MARTINEZ -- More than two dozen history buffs and curious sorts gathered at the Alhambra Cemetery on Saturday evening to begin their adventure with a tour guide clad in Civil War-era mourning garb.

The group then made its way from headstone to headstone, as Patty Lorick shared tales of those who are buried there.

At dusk, a pumpkin likeness of an orange full moon rose above the Carquinez Strait as Lorick's accounts were punctuated by the sound of crunching oak leaves underfoot.

In the darkness, participants followed along with Lorick, while others clicked on their flashlights and opted to meander on their own among the grave markers.

The Martinez land was acquired in 1849 and established as a cemetery in 1854. Mr. Coffin was among its early commissioners, notes Lorick.

Other headstones are for the teacher who taught "reading, writing and arithmetic -- and shooting," and a marker for Buddy, "the cutest dog you've ever seen."

Lorick was among the city's recreation department staff that five years ago helped bury the long-ago cremated remains of Mrs. Nakatani in a ceremony that included shipping her back from Japan and burying her with her favorite chocolate bars.

Since the fall of 1999, Lorick has been leading tours of the five—acre hilltop grounds where an estimated 3,300 of the famous and unknown have been resting in peace since the first burials there in 1851.

On this night, she told tales of Carolyn Holpin, a late 19th century, Rubenesque flame dancer, describing her as "the Elvis of her time," and giving a modern-day Britney Spears "a run for her money."

There's Col. William Gift, who "raised thoroughbreds and six daughters," the proliferation of burial sites for children who died during various pandemics, and the unmarked graves that cover an entire hillside, known as Potter's Row.

Martinez resident Julee Johnson joined the tour after doing some online research about those buried at the cemetery.

"This is mom's night out to hang out with the ghosts," she says.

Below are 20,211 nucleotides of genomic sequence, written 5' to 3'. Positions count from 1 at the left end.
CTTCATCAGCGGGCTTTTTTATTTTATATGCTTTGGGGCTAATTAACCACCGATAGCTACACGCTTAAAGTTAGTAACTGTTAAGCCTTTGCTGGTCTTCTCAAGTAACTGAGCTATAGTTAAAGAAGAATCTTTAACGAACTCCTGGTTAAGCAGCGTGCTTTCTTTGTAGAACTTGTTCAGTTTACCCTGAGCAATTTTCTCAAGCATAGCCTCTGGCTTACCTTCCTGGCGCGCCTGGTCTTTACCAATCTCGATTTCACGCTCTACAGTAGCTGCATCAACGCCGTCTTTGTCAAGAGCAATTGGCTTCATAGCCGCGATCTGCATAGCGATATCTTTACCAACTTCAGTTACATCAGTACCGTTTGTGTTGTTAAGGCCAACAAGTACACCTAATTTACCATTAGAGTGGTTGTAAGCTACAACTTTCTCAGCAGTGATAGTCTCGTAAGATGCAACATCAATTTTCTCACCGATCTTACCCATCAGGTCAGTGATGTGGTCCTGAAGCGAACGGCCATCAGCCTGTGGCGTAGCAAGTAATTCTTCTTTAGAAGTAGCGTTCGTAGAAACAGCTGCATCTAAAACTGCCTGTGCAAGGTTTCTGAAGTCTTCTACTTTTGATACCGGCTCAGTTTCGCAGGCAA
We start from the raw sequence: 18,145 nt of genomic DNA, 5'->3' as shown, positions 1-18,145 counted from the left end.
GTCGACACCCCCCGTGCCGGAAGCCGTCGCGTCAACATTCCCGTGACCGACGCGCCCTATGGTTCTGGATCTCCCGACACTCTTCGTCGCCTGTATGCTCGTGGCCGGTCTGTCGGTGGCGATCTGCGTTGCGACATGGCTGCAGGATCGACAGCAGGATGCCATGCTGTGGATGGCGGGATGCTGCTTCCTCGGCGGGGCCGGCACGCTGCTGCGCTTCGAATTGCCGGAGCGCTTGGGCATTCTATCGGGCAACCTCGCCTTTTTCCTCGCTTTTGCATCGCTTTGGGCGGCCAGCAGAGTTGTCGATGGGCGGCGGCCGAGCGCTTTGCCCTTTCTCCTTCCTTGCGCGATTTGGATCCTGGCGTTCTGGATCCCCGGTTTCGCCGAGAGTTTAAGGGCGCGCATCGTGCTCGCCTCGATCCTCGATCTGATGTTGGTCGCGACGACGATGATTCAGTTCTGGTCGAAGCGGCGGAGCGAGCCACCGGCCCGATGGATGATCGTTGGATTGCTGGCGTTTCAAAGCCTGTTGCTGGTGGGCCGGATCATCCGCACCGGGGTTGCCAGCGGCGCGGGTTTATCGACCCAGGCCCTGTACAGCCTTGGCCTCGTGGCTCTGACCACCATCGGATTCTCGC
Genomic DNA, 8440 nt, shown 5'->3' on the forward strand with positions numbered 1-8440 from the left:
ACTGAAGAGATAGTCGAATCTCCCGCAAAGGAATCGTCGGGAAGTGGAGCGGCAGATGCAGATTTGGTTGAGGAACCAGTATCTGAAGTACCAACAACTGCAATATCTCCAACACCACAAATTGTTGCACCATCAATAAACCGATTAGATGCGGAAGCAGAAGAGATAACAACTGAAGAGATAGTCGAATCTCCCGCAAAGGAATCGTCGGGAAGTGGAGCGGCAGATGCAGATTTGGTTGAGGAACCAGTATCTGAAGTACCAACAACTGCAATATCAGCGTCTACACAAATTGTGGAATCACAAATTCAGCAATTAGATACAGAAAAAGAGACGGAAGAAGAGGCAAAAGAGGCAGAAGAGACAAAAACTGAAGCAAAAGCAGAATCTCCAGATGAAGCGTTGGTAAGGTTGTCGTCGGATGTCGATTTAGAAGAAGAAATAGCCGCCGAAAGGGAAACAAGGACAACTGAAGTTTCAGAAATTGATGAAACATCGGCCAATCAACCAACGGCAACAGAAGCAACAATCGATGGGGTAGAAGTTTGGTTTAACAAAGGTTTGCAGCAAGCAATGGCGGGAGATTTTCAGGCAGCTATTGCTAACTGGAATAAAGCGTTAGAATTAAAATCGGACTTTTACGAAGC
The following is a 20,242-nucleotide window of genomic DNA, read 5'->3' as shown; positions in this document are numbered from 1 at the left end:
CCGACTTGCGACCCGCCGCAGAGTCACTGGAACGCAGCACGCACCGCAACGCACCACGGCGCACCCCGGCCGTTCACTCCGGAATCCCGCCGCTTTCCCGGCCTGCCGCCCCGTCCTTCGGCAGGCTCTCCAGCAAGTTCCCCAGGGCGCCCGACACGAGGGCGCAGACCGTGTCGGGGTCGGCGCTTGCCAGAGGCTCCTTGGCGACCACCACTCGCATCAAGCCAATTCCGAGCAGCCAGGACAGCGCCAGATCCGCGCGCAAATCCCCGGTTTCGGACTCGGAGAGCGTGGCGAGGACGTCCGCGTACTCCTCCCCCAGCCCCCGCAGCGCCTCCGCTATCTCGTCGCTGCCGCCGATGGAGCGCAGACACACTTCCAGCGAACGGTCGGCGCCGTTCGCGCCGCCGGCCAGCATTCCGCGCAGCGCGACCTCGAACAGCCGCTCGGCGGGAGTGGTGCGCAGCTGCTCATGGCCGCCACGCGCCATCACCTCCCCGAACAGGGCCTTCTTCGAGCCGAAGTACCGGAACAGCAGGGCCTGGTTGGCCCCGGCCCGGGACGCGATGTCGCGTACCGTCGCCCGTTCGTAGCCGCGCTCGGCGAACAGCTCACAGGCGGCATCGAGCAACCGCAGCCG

Robin Mitchell of Martinez, a longtime history buff and collector of vintage clothing, arrived dressed in an ankle-length black gown. The former member of Contra Costa County's Advisory Council on Aging was among those who stopped along the way to photograph headstones.

"I try to get people into the spirit of things," she says.

Lorick attributes the well-groomed paths and well-maintained grave sites to the twice a year cleanup days when local members of the "Clampers" (E. Clampus Vitus) comprise the bulk of the volunteers.

Preserving history is a cornerstone of the fraternal organization's mission.

One of its longtime members and past president, Carter Wilson, joined the city's adopt-a-grave program in 1980 and has been active since, helping install irrigation lines and the cemetery's water fountain.

"These are the founders; they're pioneers," says Wilson, a board member of the Martinez Historical Society, who also serves on the city's Cemetery Commission.

Meanwhile, Johnson brought a poignant perspective of being a mom, having empathy for those who lost a child.

"They're someone's family," she says of the "somber and informative" tour.

"It's about wanting to be part of a community. This feels connecting," she adds.

The city of Martinez Recreation Department also leads school tours of the cemetery, including its debut Day of the Dead gravestone hunt Saturday, Nov. 2.

if you go
What: Halloween Cemetery Tour
When: 6:30 -7:45 p.m., Thursday, Oct. 31
Where: Alhambra Pioneer Cemetery, Carquinez Scenic Road, Martinez
Cost: Free
Information: www.cityofmartinez.org